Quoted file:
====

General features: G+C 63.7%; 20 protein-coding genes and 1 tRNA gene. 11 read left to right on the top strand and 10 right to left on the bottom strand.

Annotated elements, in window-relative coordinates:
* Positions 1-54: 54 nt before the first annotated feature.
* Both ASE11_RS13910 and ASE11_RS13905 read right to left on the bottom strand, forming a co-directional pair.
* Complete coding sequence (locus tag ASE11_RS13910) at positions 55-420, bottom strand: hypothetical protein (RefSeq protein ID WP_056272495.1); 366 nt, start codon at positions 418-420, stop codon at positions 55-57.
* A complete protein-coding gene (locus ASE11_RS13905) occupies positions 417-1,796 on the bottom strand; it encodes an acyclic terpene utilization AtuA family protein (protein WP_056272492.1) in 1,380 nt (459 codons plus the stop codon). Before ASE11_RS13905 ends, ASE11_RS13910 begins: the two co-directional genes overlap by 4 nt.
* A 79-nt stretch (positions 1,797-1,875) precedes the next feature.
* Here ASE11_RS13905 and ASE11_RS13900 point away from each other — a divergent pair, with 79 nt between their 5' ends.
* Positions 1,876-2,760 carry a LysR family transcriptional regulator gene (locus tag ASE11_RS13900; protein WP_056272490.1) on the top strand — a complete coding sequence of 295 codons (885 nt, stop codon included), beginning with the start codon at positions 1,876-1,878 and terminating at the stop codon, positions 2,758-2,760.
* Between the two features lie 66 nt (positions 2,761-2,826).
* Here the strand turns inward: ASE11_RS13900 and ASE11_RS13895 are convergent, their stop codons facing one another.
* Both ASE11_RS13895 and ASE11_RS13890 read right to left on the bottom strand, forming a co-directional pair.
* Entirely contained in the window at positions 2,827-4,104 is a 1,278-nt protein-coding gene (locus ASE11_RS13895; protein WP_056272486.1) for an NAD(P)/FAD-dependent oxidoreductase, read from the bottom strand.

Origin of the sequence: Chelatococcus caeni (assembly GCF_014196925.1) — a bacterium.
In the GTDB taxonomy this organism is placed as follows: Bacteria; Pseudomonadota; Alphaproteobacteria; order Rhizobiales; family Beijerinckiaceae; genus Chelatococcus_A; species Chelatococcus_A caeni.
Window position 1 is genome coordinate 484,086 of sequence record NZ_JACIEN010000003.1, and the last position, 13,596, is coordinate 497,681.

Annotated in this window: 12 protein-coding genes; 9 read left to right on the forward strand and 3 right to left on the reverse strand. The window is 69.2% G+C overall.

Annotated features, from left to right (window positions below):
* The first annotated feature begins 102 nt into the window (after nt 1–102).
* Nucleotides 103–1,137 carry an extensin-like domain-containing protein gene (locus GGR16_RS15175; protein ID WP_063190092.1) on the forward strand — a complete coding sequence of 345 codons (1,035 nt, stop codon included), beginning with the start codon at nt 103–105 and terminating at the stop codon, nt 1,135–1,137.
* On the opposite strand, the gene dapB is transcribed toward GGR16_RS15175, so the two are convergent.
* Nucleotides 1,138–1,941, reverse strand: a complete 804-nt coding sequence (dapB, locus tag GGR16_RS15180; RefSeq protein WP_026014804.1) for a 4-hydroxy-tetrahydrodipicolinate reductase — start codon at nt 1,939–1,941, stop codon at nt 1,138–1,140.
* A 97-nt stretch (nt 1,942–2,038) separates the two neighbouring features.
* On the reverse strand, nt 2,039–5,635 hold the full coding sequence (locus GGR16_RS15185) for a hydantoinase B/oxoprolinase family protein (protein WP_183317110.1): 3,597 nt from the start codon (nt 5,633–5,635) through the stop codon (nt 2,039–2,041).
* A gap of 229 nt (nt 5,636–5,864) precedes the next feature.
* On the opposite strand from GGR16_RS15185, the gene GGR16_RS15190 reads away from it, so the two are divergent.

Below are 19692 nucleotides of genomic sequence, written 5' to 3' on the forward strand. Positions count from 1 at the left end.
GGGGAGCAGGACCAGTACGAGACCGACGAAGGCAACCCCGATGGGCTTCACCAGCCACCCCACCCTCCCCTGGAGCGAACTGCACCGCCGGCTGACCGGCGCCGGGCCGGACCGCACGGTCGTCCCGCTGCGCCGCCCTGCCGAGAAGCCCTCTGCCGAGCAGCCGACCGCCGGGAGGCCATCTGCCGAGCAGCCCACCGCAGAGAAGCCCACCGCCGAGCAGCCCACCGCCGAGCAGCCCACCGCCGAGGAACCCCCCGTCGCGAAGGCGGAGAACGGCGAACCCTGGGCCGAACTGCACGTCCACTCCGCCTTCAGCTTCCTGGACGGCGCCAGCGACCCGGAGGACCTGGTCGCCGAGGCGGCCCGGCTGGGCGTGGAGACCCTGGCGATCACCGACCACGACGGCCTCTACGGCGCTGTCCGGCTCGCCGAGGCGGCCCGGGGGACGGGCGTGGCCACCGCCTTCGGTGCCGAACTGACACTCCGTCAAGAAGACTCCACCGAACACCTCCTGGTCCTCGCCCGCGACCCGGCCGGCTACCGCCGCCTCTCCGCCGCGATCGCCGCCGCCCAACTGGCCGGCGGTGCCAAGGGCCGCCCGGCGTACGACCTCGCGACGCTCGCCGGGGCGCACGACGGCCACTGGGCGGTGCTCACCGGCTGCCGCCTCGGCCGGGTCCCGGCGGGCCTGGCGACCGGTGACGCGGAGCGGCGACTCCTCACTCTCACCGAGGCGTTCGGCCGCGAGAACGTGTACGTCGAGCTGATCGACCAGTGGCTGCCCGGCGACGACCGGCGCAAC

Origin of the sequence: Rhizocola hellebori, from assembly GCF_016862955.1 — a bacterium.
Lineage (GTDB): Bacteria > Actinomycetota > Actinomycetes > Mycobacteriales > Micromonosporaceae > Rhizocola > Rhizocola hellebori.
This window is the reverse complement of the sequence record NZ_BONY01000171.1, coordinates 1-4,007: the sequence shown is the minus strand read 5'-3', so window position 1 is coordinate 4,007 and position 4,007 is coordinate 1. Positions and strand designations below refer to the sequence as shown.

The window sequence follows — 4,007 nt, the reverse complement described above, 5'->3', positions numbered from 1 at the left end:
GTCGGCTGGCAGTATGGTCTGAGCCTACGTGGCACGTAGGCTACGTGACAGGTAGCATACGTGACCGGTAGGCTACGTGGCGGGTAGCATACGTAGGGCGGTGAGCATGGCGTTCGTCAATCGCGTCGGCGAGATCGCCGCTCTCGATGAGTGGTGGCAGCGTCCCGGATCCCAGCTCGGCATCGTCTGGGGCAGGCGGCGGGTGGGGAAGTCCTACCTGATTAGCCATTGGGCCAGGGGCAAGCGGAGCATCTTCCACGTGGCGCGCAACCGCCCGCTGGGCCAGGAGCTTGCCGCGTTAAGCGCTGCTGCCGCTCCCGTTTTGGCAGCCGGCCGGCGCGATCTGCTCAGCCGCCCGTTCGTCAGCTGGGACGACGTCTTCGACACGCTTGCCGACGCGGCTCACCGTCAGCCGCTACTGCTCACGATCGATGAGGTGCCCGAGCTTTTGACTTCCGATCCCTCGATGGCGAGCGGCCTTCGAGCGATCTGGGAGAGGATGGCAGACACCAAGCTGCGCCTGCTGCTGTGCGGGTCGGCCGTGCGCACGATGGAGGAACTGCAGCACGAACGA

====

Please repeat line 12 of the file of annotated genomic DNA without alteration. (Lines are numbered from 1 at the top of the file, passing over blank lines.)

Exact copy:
* Both ASE11_RS13895 and ASE11_RS13890 read right to left on the bottom strand, forming a co-directional pair.